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A Backlands Hit

A Backlands Hit

The most innovative part of the Ceará story is not the budget cuts
but the steps which were taken to make government work. The social democrats
decided, for example, to define the area’s chronic drought as a social
problem, not an agricultural one. The families with the greatest need were
allocated one minimum wage job per household getting jobs close by, so
the workers could sleep and eat at home.

Ted Goertzel

The northeastern Brazilian state of Ceará is winning fame as
one of the best examples of modern social democracy in action. New social
democrats such as Great Britain’s Tony Blair and Brazil’s Fernando Henrique
Cardoso are sometimes accused of being no different from the “neoliberals”
who want to slash government spending and let the “invisible hand” of the
market take care of everything. The social democrats agree, of course,
with the need to cut government waste, and they support a free market economy
when it works, but they also believe that government must be reformed to
make it stronger and more effective. They want to use modernized, strengthened
government programs to solve social problems and guide economic development.

This is an attractive vision, but critics doubt that they can make it
work. On a recent visit to Brazil, I asked one of President Cardoso’s advisors
where I might go to see the social democratic model in action. He suggested
a visit to the impoverished northeastern state of Ceará. The social
democrats have had ten years in office in Ceará, since 1987 when
Tasso Jereissati was elected governor. And they have accomplished so much
that Johns Hopkins University Press has just published a book, Good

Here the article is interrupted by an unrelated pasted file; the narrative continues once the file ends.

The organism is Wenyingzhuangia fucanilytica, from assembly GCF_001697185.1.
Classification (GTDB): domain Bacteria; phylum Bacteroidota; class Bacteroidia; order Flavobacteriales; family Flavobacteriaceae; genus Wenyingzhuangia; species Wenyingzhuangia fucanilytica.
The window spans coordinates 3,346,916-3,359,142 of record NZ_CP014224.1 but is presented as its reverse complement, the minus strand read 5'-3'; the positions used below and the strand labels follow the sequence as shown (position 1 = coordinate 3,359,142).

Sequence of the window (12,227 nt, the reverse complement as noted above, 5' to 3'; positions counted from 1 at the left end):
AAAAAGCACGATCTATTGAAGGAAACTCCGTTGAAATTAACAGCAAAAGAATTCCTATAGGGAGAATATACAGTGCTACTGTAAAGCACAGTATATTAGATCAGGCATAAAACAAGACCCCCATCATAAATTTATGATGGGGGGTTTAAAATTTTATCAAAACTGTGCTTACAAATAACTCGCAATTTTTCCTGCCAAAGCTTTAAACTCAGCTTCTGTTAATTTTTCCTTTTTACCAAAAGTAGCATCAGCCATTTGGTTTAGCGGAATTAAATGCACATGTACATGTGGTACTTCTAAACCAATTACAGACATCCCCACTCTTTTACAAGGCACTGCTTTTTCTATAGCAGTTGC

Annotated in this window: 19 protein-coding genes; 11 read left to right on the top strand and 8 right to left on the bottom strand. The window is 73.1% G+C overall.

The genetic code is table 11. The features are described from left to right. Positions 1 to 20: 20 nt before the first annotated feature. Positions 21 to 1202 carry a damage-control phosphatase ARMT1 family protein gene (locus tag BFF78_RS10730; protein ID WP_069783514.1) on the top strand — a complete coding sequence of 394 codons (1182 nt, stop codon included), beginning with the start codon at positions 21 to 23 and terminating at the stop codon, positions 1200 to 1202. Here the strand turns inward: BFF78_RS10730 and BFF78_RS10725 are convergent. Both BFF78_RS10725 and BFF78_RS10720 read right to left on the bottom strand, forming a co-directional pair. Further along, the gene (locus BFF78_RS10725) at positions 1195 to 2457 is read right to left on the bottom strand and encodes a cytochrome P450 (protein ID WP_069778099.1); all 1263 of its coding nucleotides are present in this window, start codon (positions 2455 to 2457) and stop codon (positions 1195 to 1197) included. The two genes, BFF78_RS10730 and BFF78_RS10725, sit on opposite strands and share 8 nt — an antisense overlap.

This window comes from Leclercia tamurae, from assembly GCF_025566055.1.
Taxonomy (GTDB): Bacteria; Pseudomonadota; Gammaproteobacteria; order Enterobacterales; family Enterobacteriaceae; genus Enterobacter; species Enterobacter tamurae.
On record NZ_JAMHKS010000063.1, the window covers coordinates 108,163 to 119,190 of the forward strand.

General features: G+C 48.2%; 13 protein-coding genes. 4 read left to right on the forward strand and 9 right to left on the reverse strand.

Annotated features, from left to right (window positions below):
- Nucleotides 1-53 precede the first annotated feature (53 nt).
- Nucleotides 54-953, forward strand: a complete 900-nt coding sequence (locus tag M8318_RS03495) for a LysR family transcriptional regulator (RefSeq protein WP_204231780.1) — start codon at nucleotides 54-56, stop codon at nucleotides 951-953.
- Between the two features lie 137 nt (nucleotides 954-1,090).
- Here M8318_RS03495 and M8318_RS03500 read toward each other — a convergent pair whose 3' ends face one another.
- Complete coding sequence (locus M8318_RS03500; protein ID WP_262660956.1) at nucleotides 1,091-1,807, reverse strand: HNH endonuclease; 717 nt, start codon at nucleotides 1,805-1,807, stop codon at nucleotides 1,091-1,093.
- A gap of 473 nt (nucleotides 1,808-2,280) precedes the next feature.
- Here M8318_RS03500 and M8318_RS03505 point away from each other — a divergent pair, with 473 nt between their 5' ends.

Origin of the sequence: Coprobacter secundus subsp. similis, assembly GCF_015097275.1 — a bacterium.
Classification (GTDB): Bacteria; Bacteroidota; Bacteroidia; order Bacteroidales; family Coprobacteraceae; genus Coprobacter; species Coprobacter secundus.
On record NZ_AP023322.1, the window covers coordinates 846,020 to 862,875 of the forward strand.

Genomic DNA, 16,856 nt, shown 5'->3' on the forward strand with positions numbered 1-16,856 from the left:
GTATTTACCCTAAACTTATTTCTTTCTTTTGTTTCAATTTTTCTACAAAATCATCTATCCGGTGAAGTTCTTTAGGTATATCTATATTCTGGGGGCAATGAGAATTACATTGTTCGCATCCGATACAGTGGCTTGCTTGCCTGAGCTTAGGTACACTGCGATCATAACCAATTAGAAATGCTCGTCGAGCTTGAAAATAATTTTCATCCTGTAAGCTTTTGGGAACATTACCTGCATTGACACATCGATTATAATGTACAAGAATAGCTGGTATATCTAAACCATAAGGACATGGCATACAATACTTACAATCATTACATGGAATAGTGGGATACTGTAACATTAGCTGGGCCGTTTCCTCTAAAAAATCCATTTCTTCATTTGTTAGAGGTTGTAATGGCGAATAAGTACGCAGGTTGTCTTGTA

Government in the Tropics, by Judith Tendler, which uses Ceará
as a case study of effective government intervention. Brazil, which has
so often provided scholars with case studies of waste and corruption, is
now being used as proof that reform can work.

Although European social democracy was based on the labor movement,
in Ceará it got its start among a group of young businessmen. Tasso
Jereissati, who was 36 at the time of his election, was part of a group
of young entrepreneurs who organized to challenge the state’s traditional
leaders. These young businessmen were active in modern industries such
as soft drink distribution, television, retail marketing or services, which
depend on the buying power of local residents for their sales. The traditional
elites in the Brazilian northeast had exported agricultural products to
foreign markets, and were more interested in keeping wages down than in
expanding buying power. These traditional leaders maintained old-fashioned
political machines with patronage jobs.

Ceará’s patronage system was in crisis in 1987, as it is today
in many Brazilian states, because payrolls had simply grown too large for
the state to pay. Salaries were eating up 87% of the state government’s
revenue. The social democrats promised to trim down government, and they
kept their promise with a startling alacrity. One of the first acts of
the Jereissati administration was to cut 40,000 “ghost” workers from the
state payroll of 146,000. These were people who never showed up for work,
or who had two or more full time state jobs at one time. The administration
also slowed down the indexing of state salaries to inflation, cutting real
salaries, and put a cap on state salaries. It also insisted that all new
hiring be done through competitive exams. As a result of these measures,
salaries were down to 41% of state revenues by 1991.

This administrative reform was bitterly resisted by many of the state
employees and their supporters in the state legislature, just as Fernando
Henrique Cardoso’s reform is being resisted by the “maharajas” of the federal
civil service, a tiny elite of whom earn as much as $30,000 a month early
retirement pensions while working other jobs. Some of the early votes in
the Ceará legislature were 90% against the reforms, and for several
months party leader Ciro Gomes was booed every time he entered the legislative
chamber. All kinds of legal tactics were used in attempts to sabotage the
reforms. Ultimately, however, the governor was successful because the fiscal
crisis made emergency measures unavoidable. There simply wasn’t money to
keep paying everyone.

The most innovative part of the Ceará story, however, is not
the budget cuts but the steps which were taken to make government work.
A key figure in this effort was the Secretary of Labor and Social Action,
sociologist José Rosa. Rosa was a native of Ceará who had
studied and worked in France, and had moved to Brasília to teach